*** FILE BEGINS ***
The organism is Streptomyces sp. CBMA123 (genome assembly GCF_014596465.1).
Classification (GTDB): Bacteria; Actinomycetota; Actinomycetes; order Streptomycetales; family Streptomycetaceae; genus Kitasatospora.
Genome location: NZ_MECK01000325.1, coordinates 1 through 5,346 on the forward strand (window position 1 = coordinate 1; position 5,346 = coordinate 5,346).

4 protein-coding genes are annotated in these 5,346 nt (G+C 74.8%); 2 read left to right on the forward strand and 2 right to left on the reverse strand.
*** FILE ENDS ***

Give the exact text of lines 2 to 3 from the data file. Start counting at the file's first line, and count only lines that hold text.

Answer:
Classification (GTDB): Bacteria; Actinomycetota; Actinomycetes; order Streptomycetales; family Streptomycetaceae; genus Kitasatospora.
Genome location: NZ_MECK01000325.1, coordinates 1 through 5,346 on the forward strand (window position 1 = coordinate 1; position 5,346 = coordinate 5,346).